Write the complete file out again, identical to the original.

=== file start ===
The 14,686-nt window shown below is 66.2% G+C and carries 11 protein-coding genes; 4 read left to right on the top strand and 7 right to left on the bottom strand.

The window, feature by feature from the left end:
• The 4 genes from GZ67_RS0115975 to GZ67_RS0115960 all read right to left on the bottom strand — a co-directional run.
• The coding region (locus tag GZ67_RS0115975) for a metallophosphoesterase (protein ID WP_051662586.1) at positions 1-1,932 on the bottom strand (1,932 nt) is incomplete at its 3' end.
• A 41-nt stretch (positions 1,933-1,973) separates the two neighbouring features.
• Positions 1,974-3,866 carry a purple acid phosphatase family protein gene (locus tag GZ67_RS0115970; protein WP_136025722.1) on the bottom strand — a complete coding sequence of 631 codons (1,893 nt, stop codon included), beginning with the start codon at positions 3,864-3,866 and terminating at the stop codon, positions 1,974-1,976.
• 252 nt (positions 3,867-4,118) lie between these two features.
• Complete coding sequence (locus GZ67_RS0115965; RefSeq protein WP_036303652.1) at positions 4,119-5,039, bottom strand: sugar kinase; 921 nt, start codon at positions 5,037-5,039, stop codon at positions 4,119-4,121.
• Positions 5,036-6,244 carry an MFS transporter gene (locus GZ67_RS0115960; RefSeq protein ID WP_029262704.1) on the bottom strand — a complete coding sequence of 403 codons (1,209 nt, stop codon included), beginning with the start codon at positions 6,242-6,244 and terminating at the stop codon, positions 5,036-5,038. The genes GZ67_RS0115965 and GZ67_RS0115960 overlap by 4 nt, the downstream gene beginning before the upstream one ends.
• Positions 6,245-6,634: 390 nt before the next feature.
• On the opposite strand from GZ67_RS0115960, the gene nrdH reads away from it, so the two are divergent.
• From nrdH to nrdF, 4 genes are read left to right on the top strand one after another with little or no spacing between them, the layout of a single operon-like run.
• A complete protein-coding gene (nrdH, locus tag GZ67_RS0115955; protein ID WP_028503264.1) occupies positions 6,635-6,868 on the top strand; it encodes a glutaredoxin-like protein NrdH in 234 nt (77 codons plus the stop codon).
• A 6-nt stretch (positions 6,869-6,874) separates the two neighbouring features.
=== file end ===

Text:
The 14,686-nt window shown below is 66.2% G+C and carries 11 protein-coding genes; 4 read left to right on the top strand and 7 right to left on the bottom strand.

The window, feature by feature from the left end:
• The 4 genes from GZ67_RS0115975 to GZ67_RS0115960 all read right to left on the bottom strand — a co-directional run.
• The coding region (locus tag GZ67_RS0115975) for a metallophosphoesterase (protein ID WP_051662586.1) at positions 1-1,932 on the bottom strand (1,932 nt) is incomplete at its 3' end.
• A 41-nt stretch (positions 1,933-1,973) separates the two neighbouring features.
• Positions 1,974-3,866 carry a purple acid phosphatase family protein gene (locus tag GZ67_RS0115970; protein WP_136025722.1) on the bottom strand — a complete coding sequence of 631 codons (1,893 nt, stop codon included), beginning with the start codon at positions 3,864-3,866 and terminating at the stop codon, positions 1,974-1,976.
• 252 nt (positions 3,867-4,118) lie between these two features.
• Complete coding sequence (locus GZ67_RS0115965; RefSeq protein WP_036303652.1) at positions 4,119-5,039, bottom strand: sugar kinase; 921 nt, start codon at positions 5,037-5,039, stop codon at positions 4,119-4,121.
• Positions 5,036-6,244 carry an MFS transporter gene (locus GZ67_RS0115960; RefSeq protein ID WP_029262704.1) on the bottom strand — a complete coding sequence of 403 codons (1,209 nt, stop codon included), beginning with the start codon at positions 6,242-6,244 and terminating at the stop codon, positions 5,036-5,038. The genes GZ67_RS0115965 and GZ67_RS0115960 overlap by 4 nt, the downstream gene beginning before the upstream one ends.
• Positions 6,245-6,634: 390 nt before the next feature.
• On the opposite strand from GZ67_RS0115960, the gene nrdH reads away from it, so the two are divergent.
• From nrdH to nrdF, 4 genes are read left to right on the top strand one after another with little or no spacing between them, the layout of a single operon-like run.
• A complete protein-coding gene (nrdH, locus tag GZ67_RS0115955; protein ID WP_028503264.1) occupies positions 6,635-6,868 on the top strand; it encodes a glutaredoxin-like protein NrdH in 234 nt (77 codons plus the stop codon).
• A 6-nt stretch (positions 6,869-6,874) separates the two neighbouring features.